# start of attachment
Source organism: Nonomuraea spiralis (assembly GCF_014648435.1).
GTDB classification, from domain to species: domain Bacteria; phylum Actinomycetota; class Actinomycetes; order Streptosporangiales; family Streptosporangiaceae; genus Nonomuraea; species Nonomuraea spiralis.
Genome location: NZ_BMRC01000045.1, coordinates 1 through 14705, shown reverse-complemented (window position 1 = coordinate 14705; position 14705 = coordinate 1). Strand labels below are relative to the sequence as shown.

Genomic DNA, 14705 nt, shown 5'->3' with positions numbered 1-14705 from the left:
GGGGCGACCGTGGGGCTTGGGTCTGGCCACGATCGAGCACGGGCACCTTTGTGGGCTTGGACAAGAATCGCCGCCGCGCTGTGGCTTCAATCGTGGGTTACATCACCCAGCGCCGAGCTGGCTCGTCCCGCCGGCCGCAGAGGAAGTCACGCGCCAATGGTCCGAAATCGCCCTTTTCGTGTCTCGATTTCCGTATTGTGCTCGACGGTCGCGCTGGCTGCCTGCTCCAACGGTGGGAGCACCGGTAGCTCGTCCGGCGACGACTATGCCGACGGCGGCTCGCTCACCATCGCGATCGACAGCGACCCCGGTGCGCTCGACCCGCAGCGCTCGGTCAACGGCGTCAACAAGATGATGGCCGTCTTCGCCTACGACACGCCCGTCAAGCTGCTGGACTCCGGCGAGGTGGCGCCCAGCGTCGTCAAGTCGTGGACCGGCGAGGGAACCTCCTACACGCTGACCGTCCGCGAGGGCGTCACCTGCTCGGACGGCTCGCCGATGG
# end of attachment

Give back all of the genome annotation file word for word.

Source organism: Nonomuraea spiralis (assembly GCF_014648435.1).
GTDB classification, from domain to species: domain Bacteria; phylum Actinomycetota; class Actinomycetes; order Streptosporangiales; family Streptosporangiaceae; genus Nonomuraea; species Nonomuraea spiralis.
Genome location: NZ_BMRC01000045.1, coordinates 1 through 14705, shown reverse-complemented (window position 1 = coordinate 14705; position 14705 = coordinate 1). Strand labels below are relative to the sequence as shown.

Genomic DNA, 14705 nt, shown 5'->3' with positions numbered 1-14705 from the left:
GGGGCGACCGTGGGGCTTGGGTCTGGCCACGATCGAGCACGGGCACCTTTGTGGGCTTGGACAAGAATCGCCGCCGCGCTGTGGCTTCAATCGTGGGTTACATCACCCAGCGCCGAGCTGGCTCGTCCCGCCGGCCGCAGAGGAAGTCACGCGCCAATGGTCCGAAATCGCCCTTTTCGTGTCTCGATTTCCGTATTGTGCTCGACGGTCGCGCTGGCTGCCTGCTCCAACGGTGGGAGCACCGGTAGCTCGTCCGGCGACGACTATGCCGACGGCGGCTCGCTCACCATCGCGATCGACAGCGACCCCGGTGCGCTCGACCCGCAGCGCTCGGTCAACGGCGTCAACAAGATGATGGCCGTCTTCGCCTACGACACGCCCGTCAAGCTGCTGGACTCCGGCGAGGTGGCGCCCAGCGTCGTCAAGTCGTGGACCGGCGAGGGAACCTCCTACACGCTGACCGTCCGCGAGGGCGTCACCTGCTCGGACGGCTCGCCGATGG